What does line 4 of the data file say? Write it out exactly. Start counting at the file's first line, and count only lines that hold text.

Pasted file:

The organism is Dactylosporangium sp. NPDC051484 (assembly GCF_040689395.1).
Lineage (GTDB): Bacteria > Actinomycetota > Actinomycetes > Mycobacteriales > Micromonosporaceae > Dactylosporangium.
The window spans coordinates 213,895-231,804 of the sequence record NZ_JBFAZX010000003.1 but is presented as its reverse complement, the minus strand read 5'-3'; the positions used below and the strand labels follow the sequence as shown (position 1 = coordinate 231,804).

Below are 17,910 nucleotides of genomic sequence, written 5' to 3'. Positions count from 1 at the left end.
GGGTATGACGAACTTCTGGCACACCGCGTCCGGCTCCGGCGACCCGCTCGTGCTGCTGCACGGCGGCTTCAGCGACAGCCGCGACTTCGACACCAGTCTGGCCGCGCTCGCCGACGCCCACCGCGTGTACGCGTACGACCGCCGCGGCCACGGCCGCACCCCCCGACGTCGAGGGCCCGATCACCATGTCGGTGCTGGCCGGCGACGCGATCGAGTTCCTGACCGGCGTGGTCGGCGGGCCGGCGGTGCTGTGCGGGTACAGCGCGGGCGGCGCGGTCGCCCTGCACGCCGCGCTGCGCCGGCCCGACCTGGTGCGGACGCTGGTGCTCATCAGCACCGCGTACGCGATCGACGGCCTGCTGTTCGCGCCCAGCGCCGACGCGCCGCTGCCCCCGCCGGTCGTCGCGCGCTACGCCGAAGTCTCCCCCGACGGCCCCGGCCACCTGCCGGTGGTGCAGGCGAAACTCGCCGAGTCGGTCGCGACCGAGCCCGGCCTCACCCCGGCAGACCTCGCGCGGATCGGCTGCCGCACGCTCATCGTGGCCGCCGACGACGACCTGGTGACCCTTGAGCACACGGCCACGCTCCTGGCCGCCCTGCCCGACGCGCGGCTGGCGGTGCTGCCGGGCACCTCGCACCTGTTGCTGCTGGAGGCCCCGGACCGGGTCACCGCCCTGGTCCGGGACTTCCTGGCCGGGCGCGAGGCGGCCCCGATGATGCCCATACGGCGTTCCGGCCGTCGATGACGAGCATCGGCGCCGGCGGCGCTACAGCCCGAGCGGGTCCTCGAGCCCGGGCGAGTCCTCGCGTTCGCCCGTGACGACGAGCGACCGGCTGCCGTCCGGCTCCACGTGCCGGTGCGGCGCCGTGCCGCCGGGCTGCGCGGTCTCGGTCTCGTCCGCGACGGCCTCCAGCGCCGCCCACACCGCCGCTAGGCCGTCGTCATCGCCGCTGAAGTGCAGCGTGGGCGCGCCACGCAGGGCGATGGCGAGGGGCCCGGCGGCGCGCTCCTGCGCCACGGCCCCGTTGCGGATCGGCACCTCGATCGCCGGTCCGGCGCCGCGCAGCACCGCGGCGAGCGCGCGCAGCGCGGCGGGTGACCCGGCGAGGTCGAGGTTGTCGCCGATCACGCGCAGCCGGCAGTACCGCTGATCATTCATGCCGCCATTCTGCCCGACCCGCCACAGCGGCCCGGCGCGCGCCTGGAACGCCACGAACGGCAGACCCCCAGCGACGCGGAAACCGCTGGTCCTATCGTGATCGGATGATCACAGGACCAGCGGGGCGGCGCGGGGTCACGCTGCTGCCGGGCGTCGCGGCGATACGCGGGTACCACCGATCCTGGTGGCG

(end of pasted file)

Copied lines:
Below are 17,910 nucleotides of genomic sequence, written 5' to 3'. Positions count from 1 at the left end.